Atheism according to the puerile reactionary
Delusions of intellectual superiority and unfunny mockery of religion show up the limitations of atheist ideology, writes JOHN WATERS.
THE LATE-1970s and 1980s seem to have been for me a series of extended pub conversations which, edited together, might have yielded a book to be called, Why the God Delusion is Not Kosher. Reading in recent years the works of the much-vaunted neo-atheists, I could not find a thought on any page that I could not recall being uttered by someone or other back then, in one of those temples of blasphemy and avoidance.
Decades later, all this same talk has erupted into the public realm and I am expected to regard it as the height of intelligence and modernity. Everywhere I go now, especially since the publication of the Ryan report, I encounter people saying things I gave myself a pain in the face saying 30 years ago. Each time I feel I am sitting in a kindergarten listening to a groups of children discovering the one about the chicken crossing the road.
Last Saturday, I attended the agm of Atheist Ireland, in Wynn’s Hotel in Dublin. The objectives of this organisation, as outlined by meeting chairman Michael Nugent, include a secular Constitution and “an ethical Ireland free of superstition and supernaturalism”. In advancing this concept, Nugent did not reference any places where an ethical secularism has succeeded.
Atheist Ireland also seeks to remove the influence of Catholicism/Christianity from education, to prevent Irish children, as Nugent put it, “being told these fantastic tales before they reach the age of reason”. I felt I was at a meeting of coeliacs campaigning to have all gluten-containing products removed from the shelves.
Senator Ivana Bacik, claiming to be the only “card-carrying atheist” in the Oireachtas, berated what she termed “creeping fundamentalism”, instancing the blasphemy legislation recently moved by the Minister for Justice. She warned about “a very vocal group of social conservatives who are trying to turn back the clock”. She offered no names.
It is clear that these revolutionaries think themselves pioneers of a form of thought that is soon going to galvanise Irish society by virtue of its clarity and reason. Atheists talk a lot about “reason”, but seem to imagine that reason involves only what can be measured, shown, described, computed or touched.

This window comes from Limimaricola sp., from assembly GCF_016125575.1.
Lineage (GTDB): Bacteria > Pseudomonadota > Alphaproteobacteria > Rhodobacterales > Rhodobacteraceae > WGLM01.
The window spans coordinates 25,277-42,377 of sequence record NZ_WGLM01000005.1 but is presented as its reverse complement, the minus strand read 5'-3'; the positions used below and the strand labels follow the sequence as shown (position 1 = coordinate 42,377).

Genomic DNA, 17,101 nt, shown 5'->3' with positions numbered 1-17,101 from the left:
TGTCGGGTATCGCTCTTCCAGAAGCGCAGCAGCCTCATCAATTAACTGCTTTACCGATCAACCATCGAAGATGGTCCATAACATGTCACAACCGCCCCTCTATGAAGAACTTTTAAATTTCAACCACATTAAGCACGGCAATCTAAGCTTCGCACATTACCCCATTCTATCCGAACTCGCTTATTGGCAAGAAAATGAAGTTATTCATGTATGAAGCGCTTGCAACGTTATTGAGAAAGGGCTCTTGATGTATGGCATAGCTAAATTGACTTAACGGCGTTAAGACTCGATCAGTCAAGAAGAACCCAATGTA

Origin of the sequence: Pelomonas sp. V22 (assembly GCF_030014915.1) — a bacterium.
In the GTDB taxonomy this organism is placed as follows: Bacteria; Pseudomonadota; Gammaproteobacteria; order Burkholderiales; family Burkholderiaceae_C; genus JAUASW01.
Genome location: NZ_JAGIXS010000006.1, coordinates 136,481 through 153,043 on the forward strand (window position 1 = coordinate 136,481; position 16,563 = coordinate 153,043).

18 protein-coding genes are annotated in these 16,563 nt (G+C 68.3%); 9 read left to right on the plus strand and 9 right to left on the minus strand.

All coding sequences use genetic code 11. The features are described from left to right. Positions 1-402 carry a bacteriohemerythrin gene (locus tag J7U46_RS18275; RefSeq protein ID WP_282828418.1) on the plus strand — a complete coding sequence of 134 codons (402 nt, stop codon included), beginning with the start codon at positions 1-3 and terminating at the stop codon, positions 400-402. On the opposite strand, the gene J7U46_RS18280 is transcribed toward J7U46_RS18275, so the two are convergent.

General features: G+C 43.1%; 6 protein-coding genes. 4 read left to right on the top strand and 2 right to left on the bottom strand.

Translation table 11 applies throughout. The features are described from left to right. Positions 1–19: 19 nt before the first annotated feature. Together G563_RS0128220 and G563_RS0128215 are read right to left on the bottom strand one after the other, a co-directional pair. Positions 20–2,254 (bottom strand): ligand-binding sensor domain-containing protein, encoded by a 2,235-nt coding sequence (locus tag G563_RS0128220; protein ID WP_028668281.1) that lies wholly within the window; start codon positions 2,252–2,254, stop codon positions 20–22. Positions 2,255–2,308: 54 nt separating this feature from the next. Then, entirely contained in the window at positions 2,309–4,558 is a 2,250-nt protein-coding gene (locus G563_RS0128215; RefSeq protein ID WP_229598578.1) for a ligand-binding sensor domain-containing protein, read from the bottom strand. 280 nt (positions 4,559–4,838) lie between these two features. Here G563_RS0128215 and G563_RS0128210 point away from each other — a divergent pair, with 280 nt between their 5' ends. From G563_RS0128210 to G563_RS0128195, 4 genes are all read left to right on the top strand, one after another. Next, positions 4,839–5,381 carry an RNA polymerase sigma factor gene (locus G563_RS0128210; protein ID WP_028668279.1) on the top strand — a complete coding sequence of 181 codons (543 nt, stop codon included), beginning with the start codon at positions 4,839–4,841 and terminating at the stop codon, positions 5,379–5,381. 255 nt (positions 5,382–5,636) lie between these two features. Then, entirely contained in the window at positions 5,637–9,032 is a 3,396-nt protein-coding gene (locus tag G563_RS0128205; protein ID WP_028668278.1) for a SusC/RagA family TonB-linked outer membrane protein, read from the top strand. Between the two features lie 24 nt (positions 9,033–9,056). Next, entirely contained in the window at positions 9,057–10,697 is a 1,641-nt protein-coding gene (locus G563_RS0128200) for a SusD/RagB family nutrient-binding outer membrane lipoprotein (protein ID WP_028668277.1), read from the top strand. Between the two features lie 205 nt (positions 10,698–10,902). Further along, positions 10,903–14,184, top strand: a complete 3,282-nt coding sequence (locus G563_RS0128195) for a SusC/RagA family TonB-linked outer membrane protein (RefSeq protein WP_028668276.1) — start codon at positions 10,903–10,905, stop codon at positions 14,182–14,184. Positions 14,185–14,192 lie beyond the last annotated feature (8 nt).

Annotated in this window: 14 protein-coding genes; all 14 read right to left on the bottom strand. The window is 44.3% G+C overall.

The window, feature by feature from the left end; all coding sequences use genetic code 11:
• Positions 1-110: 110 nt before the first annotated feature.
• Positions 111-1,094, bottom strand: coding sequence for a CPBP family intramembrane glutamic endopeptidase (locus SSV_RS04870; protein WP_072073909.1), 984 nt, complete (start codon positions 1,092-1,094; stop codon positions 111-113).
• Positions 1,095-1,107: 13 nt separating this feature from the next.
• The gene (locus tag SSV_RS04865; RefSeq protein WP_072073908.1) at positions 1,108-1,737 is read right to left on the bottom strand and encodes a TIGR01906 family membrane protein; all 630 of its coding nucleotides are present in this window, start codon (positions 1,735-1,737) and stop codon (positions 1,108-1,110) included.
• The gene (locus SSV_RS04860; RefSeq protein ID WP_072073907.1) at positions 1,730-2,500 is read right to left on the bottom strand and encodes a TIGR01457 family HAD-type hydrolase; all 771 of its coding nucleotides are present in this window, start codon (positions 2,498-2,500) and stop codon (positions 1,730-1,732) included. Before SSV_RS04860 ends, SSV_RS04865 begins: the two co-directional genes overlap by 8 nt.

To listen to these people is to be propositioned by the idea that life is simple and capable of being grasped through an ideological programme. I got no sense from the meeting that anyone present had contemplated reality in anything of the depth that any but the most superficial engagement with religion demands. And they all seemed to believe that this rendered them more intelligent than if they had.
It struck me that we have somehow arrived at a situation which enables unthinkingness to masquerade as intelligence.
How I wished that I had brought along my Italian friend Marco, a nuclear physicist, who might have, from the perspective of a profound belief in a creative God, brought the room to silence with a few reflections on nothingness. I believe he would have halved the membership of Atheist Ireland in half an hour.
And if I could have also brought my Spanish friend Julian to follow this by speaking about the infinite nature of human desire, I fancy he might have made a sizeable dent in the other half, perhaps in the end leaving Nugent and Bacik sitting lonesome at the top table.
Much of the meeting was taken up with discussion about how the organisation might respond to Dermot Ahern’s blasphemy legislation, with some members advocating the issuing of a “blasphemous” statement to force the hand of the authorities.
This proposal resulted in more than an hour being given over to the purveyance of purportedly humorous contributions, some of which were almost as funny as the one about the chicken.
Nugent drew much appreciative laughter when he delivered an extended soliloquy on the possibility of turning ice-cream wafers into the body and blood of Dermot Ahern.
A man in the audience provoked guffaws when he said that he had named his car Jesus, “because it died and came back to life”. He would have called it Lazarus except this “wasn’t offensive enough”. What a laugh!
A lengthy discussion ensued about whether, instead of issuing a “blasphemous” statement, they might conduct some “blasphemous” action calculated to give offence. Some discussion followed about how they might get hold of a consecrated Host to desecrate in public. Some people timidly suggested that this might risk alienating people who might otherwise be useful allies. (The idea!) It did not seem to occur to anyone that the really offensive thing was the spectacle of adults spending their Saturday afternoon in this way.
Perhaps it is a symptom of its sudden emergence into the light, but Irish-style atheism seems as yet unable to define itself other than in contradistinction to versions of reality it declares to be false. I would be interested to hear an Irish atheist speak for 10 minutes to his subject without relying for material on the wrongs of the Catholic Church.